Subtypes with relevance to NF-κB binding sites and TP53 mutations. A. The five subtypes shown by hierarchical clustering using the “intrinsic” gene set. Dendrogram shows the clustering of the tumors into five subgroups. Branches are color-coded. B. Frequency of NF-κB binding sites in the 5 subgroups; and C. Frequency of TP53 mutations.

Presence of promoter modules in genes that define the ErbB2+ subgroup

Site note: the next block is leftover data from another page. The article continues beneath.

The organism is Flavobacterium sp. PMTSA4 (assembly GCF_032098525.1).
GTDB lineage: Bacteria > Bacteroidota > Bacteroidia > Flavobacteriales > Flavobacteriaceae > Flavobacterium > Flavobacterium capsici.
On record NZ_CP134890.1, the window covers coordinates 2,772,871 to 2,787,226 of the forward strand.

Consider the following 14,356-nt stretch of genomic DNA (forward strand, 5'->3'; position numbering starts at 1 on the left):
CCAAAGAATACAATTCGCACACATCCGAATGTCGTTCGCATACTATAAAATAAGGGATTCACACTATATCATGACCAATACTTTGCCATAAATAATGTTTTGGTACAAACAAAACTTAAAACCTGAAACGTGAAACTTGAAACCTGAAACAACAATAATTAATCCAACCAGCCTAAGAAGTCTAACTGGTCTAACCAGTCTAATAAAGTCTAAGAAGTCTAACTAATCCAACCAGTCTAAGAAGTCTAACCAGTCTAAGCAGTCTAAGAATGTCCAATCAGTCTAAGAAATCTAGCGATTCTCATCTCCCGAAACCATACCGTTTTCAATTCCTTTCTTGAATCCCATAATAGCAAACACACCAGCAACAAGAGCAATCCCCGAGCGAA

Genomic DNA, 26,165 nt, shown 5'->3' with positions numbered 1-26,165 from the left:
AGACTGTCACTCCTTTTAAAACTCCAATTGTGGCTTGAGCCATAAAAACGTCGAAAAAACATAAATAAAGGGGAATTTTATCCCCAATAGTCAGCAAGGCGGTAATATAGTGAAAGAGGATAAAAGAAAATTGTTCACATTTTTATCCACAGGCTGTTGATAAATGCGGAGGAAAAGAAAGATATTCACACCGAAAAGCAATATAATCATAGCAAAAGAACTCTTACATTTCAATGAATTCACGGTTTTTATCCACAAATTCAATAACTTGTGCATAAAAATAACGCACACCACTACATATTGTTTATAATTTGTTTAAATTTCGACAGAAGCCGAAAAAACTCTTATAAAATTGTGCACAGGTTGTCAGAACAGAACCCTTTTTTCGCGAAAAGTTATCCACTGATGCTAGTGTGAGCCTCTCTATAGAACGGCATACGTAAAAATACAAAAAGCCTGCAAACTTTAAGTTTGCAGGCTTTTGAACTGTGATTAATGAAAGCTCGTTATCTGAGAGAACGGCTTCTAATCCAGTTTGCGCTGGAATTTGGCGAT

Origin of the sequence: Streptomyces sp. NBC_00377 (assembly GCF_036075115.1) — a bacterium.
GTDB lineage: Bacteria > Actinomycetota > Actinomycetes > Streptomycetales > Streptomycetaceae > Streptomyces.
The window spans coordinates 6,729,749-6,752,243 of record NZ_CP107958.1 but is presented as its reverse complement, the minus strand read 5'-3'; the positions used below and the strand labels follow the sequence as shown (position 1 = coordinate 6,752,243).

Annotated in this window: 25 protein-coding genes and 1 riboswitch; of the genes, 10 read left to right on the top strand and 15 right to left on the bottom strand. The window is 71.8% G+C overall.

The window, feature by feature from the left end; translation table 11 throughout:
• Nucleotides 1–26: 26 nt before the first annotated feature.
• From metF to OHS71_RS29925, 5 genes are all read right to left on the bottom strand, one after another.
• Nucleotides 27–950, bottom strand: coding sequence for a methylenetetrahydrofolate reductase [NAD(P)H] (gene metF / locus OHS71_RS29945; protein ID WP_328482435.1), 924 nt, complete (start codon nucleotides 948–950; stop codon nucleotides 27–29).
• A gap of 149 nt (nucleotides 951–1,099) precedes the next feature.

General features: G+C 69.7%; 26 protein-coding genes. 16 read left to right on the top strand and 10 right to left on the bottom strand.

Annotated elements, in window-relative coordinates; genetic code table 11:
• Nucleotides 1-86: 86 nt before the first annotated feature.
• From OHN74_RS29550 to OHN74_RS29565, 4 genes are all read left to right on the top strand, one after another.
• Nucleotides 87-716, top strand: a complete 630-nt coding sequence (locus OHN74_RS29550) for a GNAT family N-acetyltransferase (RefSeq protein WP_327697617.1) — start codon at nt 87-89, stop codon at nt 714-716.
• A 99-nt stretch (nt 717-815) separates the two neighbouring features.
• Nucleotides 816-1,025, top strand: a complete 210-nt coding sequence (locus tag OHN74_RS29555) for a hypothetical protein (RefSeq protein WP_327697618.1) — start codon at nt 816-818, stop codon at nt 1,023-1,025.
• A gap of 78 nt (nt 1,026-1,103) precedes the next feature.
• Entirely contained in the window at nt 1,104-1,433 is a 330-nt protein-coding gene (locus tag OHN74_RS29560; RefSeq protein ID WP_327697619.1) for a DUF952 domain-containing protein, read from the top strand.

The specificity of promoter-controlled gene regulation may depend on the relative organization of the elements within the promoter rather than solely on individual elements [2022]. Genes expressed in the same functional context do often share promoter modules [20, 21]. The binding elements are often occupied differently in different tissues, and these differences can be used to derive all type-specific sub-modules in silico. A promoter module may be defined as an organized group of regulatory elements where both order and distance should be considered. Genes expressed in the same functional context do often share promoter modules [20, 21]. For the six best genes of the ErbB2+ over-expressing cluster, a common framework consisting of NF-κB and ETS1 transcription factor binding sites was found (Figure 4). The ETS are fundamentally important TFs with roles in cell development, cell differentiation, cell proliferation, apoptosis and tissue remodeling (reviewed [23]). The family is characterized by an evolutionarily conserved DNA-binding domain that regulates expression by binding to a purine-rich core sequence in cooperation with other TFs. Most of the proteins in the ETS family are downstream nuclear targets of ras-MAP kinase signaling, and the deregulation of ETS genes results in the malignant transformation of cells [24] It has previously been reported that mutant TP53 required ETS1 to synergistically activate the expression of ABCB1. ETS1 was shown to interact exclusively with mutant TP53 in vivo, but not with wild-type TP53 [25]. High levels of ETS1 expression were associated with poorer prognosis [26]. The presence of a promoter module constituting of NF-κB and ETS has been reported previously in genes co-regulated in mitogen-stimulated T-cells [27]. Interactions between members of the ETS family and NF-κB have been described previously. ETS1 induces IKKα expression. IKKα is a kinase that marks the NF-κB inhibitor IκB for degradation, and active NF-κB is translocated to the nucleus. ETS1-mediated activation of IKKα is negatively regulated by TP53 binding to ETS1. TP53 physically interacts with ETS1 and specifically inhibits ETS1 induced IKKα promoter activity. Loss of TP53-mediated control over ETS1 dependent transactivation of IKKα may represent a novel pathway for the constitutive activation of NF-κB mediated gene expression and therapy resistance in cancer cells [28] TP53 is therefore an ETS1 and ETS2 target gene [29]. NF-κB controls a broad spectrum of genes by a variety of mechanisms in response to diverse environmental changes. NF-κB may be a universal regulator, while ETS could reflect cell-type or stimulation specific differences since ETS binding sites were detected in a fraction of the NF-κB controlled genes.